Look up! Birds have wings and practically anything can fly over your head during the spring migration in Nebraska – even in the middle of a metropolis! The problem is that most of us spend our entire lives walking and looking straight ahead, but rarely upward. I think if we tried to look up a bit more in these public spaces we would begin to view more birds!

Bald eagle. Photo by Greg Wagner.
Bald eagle. Photo by Greg Wagner.

Take the binocs. It’s amazing the amount of detail you can pick out when looking at a bird from a distance through binoculars. The intricate plumage colors, the glint in their eyes all add up to vividly bringing the bird you are watching to life.

Go with someone in your household or “bubble.” Adhering to COVID-19 prevention guidelines, consider taking someone with you in your household or “bubble” outside for a bird watching adventure. It is safer and more fun!

Enjoy the city.  While viewing migratory birds can be truly outstanding in a city environment, one should not overlook the other nearby attractions. It could be as simple as grabbing a cup of coffee and a fresh pastry at local coffee shop while letting the folks there know about the enjoyment that migratory birds bring to the area. This can also raise awareness about how important migratory birds can be to tourism.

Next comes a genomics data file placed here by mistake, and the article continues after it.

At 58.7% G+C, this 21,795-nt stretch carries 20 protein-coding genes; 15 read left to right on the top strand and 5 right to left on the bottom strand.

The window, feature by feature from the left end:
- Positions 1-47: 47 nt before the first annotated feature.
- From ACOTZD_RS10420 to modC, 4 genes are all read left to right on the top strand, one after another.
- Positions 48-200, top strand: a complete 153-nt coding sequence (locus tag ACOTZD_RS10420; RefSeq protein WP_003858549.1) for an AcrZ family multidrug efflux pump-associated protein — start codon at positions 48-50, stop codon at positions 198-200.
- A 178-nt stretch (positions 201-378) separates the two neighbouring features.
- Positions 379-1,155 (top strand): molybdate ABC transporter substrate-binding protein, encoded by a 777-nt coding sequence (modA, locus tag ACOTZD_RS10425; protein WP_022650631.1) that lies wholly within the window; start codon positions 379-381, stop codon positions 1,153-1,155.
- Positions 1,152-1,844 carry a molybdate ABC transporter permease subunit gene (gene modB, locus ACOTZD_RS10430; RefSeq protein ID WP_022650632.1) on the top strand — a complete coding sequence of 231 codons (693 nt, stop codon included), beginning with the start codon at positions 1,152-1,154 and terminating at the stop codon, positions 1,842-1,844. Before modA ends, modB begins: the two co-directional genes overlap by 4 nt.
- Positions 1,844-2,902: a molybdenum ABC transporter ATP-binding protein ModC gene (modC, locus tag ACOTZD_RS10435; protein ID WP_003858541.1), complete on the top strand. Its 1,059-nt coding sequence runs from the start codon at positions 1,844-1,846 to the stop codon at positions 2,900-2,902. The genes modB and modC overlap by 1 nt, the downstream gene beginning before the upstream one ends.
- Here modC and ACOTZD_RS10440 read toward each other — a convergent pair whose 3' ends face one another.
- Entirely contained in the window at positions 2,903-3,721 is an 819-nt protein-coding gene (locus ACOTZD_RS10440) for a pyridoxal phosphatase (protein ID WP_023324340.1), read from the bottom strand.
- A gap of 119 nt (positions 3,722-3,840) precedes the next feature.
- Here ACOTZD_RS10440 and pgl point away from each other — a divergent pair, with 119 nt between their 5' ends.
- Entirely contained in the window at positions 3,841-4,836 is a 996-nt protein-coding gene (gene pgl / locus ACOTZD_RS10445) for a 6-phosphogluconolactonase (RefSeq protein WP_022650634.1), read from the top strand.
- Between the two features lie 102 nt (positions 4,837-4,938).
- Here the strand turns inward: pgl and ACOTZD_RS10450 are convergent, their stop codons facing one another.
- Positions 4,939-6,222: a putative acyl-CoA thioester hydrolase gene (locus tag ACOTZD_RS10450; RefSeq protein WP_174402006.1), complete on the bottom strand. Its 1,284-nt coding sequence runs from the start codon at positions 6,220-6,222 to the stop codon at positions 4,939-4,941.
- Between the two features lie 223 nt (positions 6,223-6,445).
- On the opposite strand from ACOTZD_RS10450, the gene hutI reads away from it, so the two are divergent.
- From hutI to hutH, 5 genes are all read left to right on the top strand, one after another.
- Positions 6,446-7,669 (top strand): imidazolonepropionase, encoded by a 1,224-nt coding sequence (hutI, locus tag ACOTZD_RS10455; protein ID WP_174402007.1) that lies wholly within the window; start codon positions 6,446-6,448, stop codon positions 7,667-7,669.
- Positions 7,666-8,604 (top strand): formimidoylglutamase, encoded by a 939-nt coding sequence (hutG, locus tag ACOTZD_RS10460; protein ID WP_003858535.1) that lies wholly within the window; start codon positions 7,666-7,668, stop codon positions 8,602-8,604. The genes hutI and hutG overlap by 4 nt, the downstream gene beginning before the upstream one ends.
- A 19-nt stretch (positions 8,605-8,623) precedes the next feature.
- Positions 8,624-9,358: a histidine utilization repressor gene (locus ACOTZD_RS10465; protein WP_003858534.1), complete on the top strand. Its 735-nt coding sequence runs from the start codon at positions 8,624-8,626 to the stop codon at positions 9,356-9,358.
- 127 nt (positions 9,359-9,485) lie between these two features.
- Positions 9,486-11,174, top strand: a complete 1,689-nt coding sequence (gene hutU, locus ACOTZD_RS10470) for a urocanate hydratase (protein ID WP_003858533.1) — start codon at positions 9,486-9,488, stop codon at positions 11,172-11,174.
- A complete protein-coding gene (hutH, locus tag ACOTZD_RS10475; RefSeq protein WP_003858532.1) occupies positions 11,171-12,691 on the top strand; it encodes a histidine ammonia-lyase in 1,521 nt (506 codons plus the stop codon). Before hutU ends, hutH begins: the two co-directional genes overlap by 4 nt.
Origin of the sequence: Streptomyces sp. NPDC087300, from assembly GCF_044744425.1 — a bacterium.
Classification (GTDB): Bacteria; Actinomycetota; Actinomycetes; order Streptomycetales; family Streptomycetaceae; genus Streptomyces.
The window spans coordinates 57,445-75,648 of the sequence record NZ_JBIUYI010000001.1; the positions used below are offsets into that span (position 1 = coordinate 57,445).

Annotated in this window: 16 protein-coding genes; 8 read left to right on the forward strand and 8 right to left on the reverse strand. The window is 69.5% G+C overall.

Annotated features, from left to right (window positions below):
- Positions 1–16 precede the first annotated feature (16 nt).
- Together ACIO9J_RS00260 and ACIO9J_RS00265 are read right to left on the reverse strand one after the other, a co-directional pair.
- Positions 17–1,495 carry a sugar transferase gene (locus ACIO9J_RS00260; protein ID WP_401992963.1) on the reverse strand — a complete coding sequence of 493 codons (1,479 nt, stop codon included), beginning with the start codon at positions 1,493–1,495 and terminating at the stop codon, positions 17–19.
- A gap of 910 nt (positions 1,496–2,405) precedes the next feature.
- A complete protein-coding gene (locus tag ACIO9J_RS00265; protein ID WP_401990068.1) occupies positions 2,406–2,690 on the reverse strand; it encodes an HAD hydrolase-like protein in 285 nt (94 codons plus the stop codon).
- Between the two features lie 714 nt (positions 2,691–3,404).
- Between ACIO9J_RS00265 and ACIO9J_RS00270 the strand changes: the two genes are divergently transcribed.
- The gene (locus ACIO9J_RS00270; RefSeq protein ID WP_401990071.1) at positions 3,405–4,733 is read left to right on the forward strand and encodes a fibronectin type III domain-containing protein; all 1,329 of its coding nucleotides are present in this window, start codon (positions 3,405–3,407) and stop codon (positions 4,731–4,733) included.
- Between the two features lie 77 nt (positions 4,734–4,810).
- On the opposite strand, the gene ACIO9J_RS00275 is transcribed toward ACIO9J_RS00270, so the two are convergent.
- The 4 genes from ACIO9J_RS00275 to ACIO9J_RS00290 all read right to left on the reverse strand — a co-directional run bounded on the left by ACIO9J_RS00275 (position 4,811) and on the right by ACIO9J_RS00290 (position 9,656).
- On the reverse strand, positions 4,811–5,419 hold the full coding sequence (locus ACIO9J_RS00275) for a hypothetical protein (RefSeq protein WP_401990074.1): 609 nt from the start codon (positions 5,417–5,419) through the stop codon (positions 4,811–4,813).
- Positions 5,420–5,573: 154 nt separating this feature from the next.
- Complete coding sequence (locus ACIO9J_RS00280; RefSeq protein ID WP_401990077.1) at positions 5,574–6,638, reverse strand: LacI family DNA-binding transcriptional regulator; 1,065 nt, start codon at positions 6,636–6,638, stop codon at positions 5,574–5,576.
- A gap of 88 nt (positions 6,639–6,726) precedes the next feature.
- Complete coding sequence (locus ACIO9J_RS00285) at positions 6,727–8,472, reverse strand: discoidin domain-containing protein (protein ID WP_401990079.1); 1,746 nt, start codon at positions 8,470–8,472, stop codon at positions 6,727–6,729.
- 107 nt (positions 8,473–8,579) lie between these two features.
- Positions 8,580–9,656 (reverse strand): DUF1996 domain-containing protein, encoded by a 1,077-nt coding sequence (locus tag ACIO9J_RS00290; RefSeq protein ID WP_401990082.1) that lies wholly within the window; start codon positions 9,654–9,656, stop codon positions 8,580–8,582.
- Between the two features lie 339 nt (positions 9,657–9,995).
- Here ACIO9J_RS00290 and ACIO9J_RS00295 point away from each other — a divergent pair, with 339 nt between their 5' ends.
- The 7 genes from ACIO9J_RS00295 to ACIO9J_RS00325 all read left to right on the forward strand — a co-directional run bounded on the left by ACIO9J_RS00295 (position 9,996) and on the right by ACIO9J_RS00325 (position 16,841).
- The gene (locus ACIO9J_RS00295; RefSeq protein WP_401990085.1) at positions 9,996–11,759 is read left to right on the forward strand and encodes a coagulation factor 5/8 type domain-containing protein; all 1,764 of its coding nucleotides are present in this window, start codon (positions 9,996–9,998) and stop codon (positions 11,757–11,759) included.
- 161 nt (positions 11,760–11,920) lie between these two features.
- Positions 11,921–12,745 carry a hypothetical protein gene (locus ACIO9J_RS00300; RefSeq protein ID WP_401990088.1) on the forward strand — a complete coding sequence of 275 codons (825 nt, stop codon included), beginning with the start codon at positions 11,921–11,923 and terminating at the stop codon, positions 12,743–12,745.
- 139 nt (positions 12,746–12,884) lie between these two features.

White-fronted geese. Photo by Greg Wagner.
White-fronted geese. Photo by Greg Wagner.
Banded Canada goose. Photo by Greg Wagner.
Banded Canada goose. Photo by Greg Wagner.
Canada goose. Photo by Greg Wagner.
Pair of mallard ducks. Photo by Greg Wagner.
Ring-billed gulls. Photo by Greg Wagner.

So you see, bird watching in urban areas like the Carter Lake/Kiwanis Park complex is an easy-to-do adventure. I have  learned that urban locations such as this one may even rival those in the countryside when it comes to numbers of stopover birds.

Assorted waterfowl at Carter Lake. Photo by Greg Wagner.
Redhead ducks and American coots. Photo by Greg Wagner

Don’t overlook what may lie just beyond your house in a public space for some great migratory bird watching. I know I have thoroughly enjoyed my Marzo mañanas  (March mornings in Spanish) watching and photographing birds at Omaha’s Levi Carter/Kiwanis Park.

Ring-billed gull. Photo by Greg Wagner.

What phenomenal March bird watching spots will you discover near your home?

To get started with information about wildlife viewing in Nebraska, click here.

Happy March bird watching!



About greg wagner

A native of Gretna, NE, a graduate of Gretna High School and Bellevue University, Greg Wagner currently serves as the Communications and Marketing Specialist and Manager for the Nebraska Game and Parks Commission's Service Center in Omaha. On a weekly basis, Wagner can be heard on a number of radio stations, seen on local television in Omaha, and on social media channels, creatively conveying natural resource conservation messages as well as promoting outdoor activities and destinations in Nebraska. Wagner, whose career at Game and Parks began in 1979, walks, talks, lives, breathes and blogs about Nebraska’s outdoors. He grew up in rural Gretna, building forts in the woods, hunting, fishing, collecting leaves, and generally thriving on constant outdoor activity. One of the primary goals of his blog is to get people, especially young ones, to have fun and spend time outside!